Stack Overflow is a community of 4.7 million programmers, just like you, helping each other.

Join them; it only takes a minute:

Sign up
Join the Stack Overflow community to:
  1. Ask programming questions
  2. Answer and help your peers
  3. Get recognized for your expertise

I'm trying to understand the affect of inheritance order in C++.. I looked online, but I couldn't find a clear and sufficient answer...

So, for the sake of the question, assume there are 2 classes: class B and class C.

Now, define:

class A1 : public B, public C{ ... };
class A2 : public C, public B{ ... };

What is the difference between A1 and A2?

Thanks a lot!

share|improve this question
    
Intersting question. I would like to know the answer. I found this link - publib.boulder.ibm.com/infocenter/comphelp/v8v101/… , which claims, "The order of derivation is relevant only to determine the order of default initialization by constructors and cleanup by destructors." Maybe someone can confirm this? – OldProgrammer Jun 26 '13 at 19:40
up vote 11 down vote accepted

The order of derivation is relevant only to determine the order of default initialization by constructors and cleanup by destructors.

The order of derivation is not significant except as specified by the semantics of initialization by constructor (12.6.2), cleanup (12.4), and storage layout (9.2, 11.1). — end note ]" (§10.1/2)

From IBM's C++ documentation: Multiple inheritance

share|improve this answer
1  
Your answer would be better if you were to put the quote directly instead of having the link. – Mohammad Ali Baydoun Jun 26 '13 at 19:38
1  
Quote is there directly? Or am I missing something? – Grimm Jun 26 '13 at 19:39
    
True, but raw links are tacky :/ – Mohammad Ali Baydoun Jun 26 '13 at 19:42
    
Yes true. Not sure how to style it. Pretty new here but I will try something – Grimm Jun 26 '13 at 19:43
5  
Glad to help. Here's a quote from the standard: "[ Note: The order of derivation is not significant except as specified by the semantics of initialization by constructor (12.6.2), cleanup (12.4), and storage layout (9.2, 11.1). — end note ]" (§10.1/2) - the IBM docs miss the part about layout. (You can edit that into your post too if you wish.) – Mat Jun 26 '13 at 19:46

The C++11 Standard says (§10.1):

The order of derivation is not significant except as specified by the semantics of initialization by constructor (12.6.2), cleanup (12.4), and storage layout (9.2, 11.1).

The three referenced paragraphs reveal that

  • Constructors are called in the order you write them down (first base class in the list is constructed first) (§12.6.2.10). Different rules apply to virtual base classes which are always constructed from the most-derived class before any direct base classes.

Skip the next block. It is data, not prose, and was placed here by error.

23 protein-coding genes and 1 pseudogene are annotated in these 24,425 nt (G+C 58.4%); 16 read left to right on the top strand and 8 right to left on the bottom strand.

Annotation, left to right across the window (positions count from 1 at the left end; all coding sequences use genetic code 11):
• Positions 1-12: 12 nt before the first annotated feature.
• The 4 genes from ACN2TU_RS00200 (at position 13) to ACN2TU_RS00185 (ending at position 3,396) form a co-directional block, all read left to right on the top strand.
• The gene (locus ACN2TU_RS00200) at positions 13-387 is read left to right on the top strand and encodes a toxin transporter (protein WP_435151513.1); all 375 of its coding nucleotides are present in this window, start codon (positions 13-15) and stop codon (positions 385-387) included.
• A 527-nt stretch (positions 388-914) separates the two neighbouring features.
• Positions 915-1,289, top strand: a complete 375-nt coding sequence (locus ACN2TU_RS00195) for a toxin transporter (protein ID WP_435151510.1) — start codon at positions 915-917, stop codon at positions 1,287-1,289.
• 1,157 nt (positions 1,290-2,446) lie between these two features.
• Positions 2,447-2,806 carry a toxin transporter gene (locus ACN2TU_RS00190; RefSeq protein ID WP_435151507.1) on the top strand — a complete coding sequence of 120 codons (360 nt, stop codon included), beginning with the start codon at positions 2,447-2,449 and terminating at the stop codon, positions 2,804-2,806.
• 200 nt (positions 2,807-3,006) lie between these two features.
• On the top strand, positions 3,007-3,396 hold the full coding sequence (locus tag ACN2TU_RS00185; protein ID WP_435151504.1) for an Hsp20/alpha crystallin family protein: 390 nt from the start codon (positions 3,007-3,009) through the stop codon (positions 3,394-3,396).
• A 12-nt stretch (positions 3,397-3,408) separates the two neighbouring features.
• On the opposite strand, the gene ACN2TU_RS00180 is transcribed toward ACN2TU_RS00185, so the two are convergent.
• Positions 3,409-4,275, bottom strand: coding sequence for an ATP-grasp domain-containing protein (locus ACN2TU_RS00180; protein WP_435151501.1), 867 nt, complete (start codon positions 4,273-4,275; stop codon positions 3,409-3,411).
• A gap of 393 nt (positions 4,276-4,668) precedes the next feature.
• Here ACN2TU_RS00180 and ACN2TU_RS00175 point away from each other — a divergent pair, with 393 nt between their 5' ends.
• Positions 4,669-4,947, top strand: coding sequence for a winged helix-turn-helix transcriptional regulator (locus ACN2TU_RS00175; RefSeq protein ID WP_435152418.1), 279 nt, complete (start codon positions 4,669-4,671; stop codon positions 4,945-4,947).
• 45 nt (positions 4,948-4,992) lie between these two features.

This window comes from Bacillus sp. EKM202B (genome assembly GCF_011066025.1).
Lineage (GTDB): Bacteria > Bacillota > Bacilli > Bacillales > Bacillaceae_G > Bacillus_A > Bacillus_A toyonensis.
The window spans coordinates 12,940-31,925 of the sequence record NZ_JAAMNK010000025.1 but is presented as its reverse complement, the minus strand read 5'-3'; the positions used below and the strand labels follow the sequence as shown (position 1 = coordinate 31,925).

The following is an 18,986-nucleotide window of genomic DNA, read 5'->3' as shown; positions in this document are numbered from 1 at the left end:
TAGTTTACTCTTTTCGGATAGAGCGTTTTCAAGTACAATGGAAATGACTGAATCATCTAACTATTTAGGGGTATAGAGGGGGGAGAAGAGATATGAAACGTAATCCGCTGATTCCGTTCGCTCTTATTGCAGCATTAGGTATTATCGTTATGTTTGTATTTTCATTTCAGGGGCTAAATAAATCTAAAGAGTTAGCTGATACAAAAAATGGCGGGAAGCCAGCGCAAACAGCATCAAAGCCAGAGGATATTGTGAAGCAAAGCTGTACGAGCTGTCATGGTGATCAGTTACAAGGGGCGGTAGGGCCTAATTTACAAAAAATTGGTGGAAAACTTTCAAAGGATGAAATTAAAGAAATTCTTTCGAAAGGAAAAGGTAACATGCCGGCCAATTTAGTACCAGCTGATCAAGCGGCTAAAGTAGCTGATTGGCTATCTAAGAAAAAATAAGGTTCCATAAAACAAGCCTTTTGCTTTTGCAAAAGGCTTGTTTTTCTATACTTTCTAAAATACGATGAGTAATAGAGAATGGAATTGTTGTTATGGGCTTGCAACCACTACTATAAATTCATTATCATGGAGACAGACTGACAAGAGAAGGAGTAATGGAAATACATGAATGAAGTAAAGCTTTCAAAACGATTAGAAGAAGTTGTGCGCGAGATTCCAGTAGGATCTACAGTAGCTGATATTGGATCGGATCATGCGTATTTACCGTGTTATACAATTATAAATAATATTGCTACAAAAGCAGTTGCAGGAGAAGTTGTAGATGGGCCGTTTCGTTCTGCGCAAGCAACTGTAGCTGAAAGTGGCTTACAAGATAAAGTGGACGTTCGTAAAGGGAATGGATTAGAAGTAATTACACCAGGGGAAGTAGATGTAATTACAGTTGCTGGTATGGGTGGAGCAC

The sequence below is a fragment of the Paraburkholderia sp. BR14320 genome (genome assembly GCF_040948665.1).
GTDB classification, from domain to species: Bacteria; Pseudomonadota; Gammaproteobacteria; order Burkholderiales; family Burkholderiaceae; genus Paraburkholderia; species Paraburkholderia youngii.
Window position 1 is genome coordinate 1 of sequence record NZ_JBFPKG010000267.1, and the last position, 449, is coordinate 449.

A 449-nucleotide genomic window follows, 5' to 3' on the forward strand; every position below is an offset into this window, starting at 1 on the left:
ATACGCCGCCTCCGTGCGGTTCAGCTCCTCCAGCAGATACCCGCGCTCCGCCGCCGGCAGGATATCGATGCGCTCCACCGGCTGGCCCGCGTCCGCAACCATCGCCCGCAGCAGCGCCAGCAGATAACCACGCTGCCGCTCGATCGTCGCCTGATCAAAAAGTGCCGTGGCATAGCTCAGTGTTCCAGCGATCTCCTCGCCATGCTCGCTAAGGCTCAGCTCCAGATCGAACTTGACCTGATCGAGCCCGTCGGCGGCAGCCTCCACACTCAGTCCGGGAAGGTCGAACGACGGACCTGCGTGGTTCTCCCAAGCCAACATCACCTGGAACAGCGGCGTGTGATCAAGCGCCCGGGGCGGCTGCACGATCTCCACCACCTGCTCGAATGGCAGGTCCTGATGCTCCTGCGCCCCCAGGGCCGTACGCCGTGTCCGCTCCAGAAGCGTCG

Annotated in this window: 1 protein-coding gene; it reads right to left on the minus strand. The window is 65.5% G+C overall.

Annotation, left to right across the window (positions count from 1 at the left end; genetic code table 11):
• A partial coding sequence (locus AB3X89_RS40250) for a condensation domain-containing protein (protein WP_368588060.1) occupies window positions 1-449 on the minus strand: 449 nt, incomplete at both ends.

• Destructors are called in the inverse order of construction (first base class in the list is destructed last)
  • Storage layout is unspecified. You must not make any assumptions about the class layout in memory. The only exception are so called standard-layout classes (§9), which is basically a C-style struct. But since those are not allowed to have more than one class with non-static members in the class hierarchy, the question does not really apply here.
share|improve this answer
1  
I don't "consider" anything. "implementation defined" was defined in the C89 ANSI standard, and the same definition is used in C++. Only things that the standard describe as "implementation defined" are considered "implementation defined": if something is "implementation defined", then the implementation is required to document it. The implementation is of course allowed to also document anything it wants. It may describe the order of evaluation of operator + arguments, but that is not required. It may document the layout of the vtable, but that is not required. – curiousguy Jul 7 '13 at 23:43
    
"it is the implement's responsibility to determine the layout" the implementation must also choose one order of evaluation out of two possibilities every time you write f(g(),h()), but the way it chooses one is rarely described. The implementation is responsible for many things which are not documented except in the source code. – curiousguy Jul 7 '13 at 23:45
    
@curiousguy Which is exactly what the answer was trying to express: You must not make any assumptions about the class layout. The term implementation-defined here suffers from slightly different meanings in ISO-speak and in colloquial speech (which is the case for many terms used in the standard). To avoid this source of confusion I changed the wording of the answer. We could have done this in a lot less posts if your original post already contained the information from your second-to-last one. Thanks for staying with me though. – ComicSansMS Jul 8 '13 at 7:07
    
I am sorry, but did not realize that you were not using "implementation defined" in the C++ std sense, until late in our exchange. – curiousguy Jul 8 '13 at 10:42

Your Answer

 
discard

By posting your answer, you agree to the privacy policy and terms of service.

Not the answer you're looking for? Browse other questions tagged or ask your own question.